Japan joins fight against malnutrition in Karamoja with $600,000 WFP donation 

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The World Food Programme (WFP) has today received contribution of US$600,000 (about Uganda Shillings 2.2 billion) from the Government of Japan equal to 244 metric tons of enriched foods aimed at assisting 26,000 young children, pregnant women and new mothers in Moroto and Napak districts for at least three months through blanket feeding.

The Integrated Food Security Phase Classification (IPC) 2020 assessment, whose results were released last week indicate a very worrying trend in Karamoja. It found that between February and August, rates of life-threatening or acute malnutrition were above emergency levels in Moroto and Napak districts. The rest of the region’s districts were in the alert category, which means they also have relatively high levels of malnutrition.

El-khidir Daloum, the World Food Programme (WFP) Representative said that the Japanese funding will enable WFP to reach the most vulnerable children and women to prevent overall malnutrition levels increasing.

“Women are vulnerable because of their need for more nutrients including minerals and vitamins. Children, on the other hand, have a greater need for nutrients and are at higher risk of death from malnutrition. Malnourished are more likely to fall sick because of reduced immunity.”

“Above-emergency levels of malnutrition call for blanket feeding, which means providing enriched foods for children aged under five and pregnant women and new mothers in a specific area whether or not they are diagnosed with malnutrition. Blanket supplementary feeding helps reduce levels of malnutrition and the risk of deaths among young children.” Daloum noted.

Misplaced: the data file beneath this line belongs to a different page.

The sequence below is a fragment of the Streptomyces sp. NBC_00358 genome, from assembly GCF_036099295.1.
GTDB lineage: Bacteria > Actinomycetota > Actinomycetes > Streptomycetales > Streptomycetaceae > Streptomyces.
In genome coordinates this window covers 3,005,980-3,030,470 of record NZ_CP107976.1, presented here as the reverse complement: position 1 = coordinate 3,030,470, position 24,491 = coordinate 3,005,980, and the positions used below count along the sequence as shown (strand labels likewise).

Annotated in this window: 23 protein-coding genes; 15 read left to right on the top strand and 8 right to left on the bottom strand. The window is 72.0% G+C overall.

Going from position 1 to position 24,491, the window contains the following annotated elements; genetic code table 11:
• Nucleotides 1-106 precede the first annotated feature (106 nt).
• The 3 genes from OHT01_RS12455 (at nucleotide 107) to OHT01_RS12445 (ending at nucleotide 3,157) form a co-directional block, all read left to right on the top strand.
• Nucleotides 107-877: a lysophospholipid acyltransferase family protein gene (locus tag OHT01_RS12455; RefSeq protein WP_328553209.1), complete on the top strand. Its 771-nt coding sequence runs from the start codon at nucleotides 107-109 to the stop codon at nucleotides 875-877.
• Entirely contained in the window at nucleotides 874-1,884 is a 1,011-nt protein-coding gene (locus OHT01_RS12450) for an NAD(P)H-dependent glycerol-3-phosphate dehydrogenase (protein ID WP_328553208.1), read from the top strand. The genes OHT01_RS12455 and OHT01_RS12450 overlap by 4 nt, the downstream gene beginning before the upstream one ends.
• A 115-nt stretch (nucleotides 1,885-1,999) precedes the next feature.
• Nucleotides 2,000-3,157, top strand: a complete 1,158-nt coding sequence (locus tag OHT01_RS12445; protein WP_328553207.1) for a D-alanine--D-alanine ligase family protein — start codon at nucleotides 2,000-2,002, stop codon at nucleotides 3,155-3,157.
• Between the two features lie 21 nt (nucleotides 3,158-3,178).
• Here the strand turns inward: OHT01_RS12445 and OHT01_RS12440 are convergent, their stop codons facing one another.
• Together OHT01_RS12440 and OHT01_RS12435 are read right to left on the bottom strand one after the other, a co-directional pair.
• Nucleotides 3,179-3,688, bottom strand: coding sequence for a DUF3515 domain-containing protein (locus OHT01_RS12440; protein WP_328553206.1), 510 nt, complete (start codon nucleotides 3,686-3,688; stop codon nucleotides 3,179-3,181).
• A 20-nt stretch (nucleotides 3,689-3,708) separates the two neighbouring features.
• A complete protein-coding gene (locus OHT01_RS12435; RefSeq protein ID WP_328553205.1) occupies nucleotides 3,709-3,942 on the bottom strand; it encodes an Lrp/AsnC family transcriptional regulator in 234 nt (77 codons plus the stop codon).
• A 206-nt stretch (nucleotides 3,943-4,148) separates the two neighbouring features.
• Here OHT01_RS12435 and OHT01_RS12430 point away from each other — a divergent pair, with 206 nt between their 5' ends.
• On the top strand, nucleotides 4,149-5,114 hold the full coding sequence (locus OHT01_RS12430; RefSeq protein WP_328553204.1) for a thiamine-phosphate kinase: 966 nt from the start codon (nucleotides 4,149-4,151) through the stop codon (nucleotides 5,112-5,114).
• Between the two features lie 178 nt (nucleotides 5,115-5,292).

The ambassador of Japan, Kazuaki Kameda, while addressing the press said the contribution has been made as part of the projects “Emergency Grant Aid in response to the damage caused by the locusts” towards food security.

“On June 23, the Government of Japan decided to extend emergency Grant Aid of US$600,000 to Uganda through WFP in response to the likely damage to crops due to desert locusts, and also to cater for often high rates of malnutrition in Karamoja.” Kameda said

“We very much hope the grant will improve the nutritional condition of children aged between 6-59 months and pregnant and nursing women in a region whose food security is also threatened by locusts, floods and human and animal disease.” He added

The minister for Karamoja, Hon. John Babagambi urged that the money be put to proper use for the benefit of the people of Karamoja and to have a take home ration for children who will stay at home when school opens.

“WFP during the lockdown came up with the ‘take home ration’ for learners to be provided food when learning from home. This initiative was very timely and it covered all the schools in Karamoja. We appeal that when schools open, we could have the second phase targeting children who will study from home.”

“I would like to request we put this money to proper use, I have no doubt WFP will do a good job like the have always done even with bigger sums. We look forward to more support” Babagambi said.

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